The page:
Tips to help your children cope with an oncoming divorce.
How can you minimize the anxiety and fear your children will experience from your divorce? Watch your words! As a parenting educator having worked with so many well-meaning, loving parents for so many years, I believe it's a divorced parent's single biggest responsibility.
No matter how much anger and disdain you may feel toward each other as a couple, kids can't divorce their parents. And while you probably know that it's never good to badmouth your ex in front of your child, here's something you may not realize: When you direct anything negative toward your former spouse—including snide comments, eye rolling and any other disapproving signals—your kid is put in an impossible position.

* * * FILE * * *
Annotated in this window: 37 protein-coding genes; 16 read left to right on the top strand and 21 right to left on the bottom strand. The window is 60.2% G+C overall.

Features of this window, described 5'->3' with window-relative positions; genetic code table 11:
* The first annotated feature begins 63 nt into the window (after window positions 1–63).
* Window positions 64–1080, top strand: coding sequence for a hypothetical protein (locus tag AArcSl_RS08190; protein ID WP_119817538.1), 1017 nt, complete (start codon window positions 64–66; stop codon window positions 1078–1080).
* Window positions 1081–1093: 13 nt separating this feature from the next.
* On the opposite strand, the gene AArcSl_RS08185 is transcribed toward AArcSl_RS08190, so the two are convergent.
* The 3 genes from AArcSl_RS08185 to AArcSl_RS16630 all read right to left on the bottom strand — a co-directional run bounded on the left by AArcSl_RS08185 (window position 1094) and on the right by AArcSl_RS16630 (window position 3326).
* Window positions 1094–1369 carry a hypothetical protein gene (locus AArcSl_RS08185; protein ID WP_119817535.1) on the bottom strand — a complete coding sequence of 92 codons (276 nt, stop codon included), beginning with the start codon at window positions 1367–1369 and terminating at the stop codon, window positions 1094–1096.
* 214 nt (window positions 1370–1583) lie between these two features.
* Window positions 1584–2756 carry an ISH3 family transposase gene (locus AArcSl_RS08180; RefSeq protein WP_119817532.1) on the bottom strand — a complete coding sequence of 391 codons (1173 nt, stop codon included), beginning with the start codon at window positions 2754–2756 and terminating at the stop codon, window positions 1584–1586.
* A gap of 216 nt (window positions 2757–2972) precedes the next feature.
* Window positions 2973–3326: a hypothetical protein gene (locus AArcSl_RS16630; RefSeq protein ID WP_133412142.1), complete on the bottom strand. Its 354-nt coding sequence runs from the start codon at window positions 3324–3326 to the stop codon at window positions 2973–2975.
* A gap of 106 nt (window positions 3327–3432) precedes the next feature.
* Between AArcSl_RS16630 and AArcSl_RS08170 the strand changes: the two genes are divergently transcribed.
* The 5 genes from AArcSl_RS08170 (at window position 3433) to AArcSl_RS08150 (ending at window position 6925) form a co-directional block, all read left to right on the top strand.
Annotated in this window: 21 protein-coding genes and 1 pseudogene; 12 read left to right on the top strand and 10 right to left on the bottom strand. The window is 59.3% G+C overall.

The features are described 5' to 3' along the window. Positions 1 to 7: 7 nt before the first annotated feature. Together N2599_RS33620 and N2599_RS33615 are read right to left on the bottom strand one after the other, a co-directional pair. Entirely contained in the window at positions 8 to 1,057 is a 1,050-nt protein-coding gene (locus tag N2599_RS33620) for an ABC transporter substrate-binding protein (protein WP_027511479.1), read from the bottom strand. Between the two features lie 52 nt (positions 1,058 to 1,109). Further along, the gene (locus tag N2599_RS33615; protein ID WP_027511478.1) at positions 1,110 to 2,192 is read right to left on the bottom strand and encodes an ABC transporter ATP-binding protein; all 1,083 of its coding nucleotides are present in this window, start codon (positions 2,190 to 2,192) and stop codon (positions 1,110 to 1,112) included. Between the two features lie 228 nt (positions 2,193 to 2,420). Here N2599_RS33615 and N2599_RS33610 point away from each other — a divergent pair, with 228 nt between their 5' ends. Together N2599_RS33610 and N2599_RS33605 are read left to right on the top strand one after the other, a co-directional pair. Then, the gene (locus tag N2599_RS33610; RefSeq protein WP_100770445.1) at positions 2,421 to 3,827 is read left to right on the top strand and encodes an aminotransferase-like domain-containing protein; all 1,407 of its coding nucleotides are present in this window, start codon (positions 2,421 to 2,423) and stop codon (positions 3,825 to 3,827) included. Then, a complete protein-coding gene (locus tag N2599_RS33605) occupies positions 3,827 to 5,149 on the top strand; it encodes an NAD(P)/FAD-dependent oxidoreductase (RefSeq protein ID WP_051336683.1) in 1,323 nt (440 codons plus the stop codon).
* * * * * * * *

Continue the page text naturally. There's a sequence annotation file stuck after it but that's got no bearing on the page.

Your child suffers from a stream of emotions too powerful and contradictory for a young mind to process. A child wants—and deserves—the freedom to love her two parents. When your child receives mixed signals from either of you, it forces her to question her very identity. Here, the most common feelings kids face when they witness negative interactions between their parents and practical tips to help you avoid hurting them: Read: 1 In 4 Kids In Divorce Becomes Parental Pawn
Fear and confusion: When you bicker with one another in front of your child, he feels overwhelmed with emotion. And the younger the child, the more he feels as though he is the cause of your fights. When children watch their parents fight they feel helpless and blame themselves. They want to stop their parents from fighting but are powerless to do it. Staying Together For the Kids
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Written by Nancy Samalin for First Wives World.
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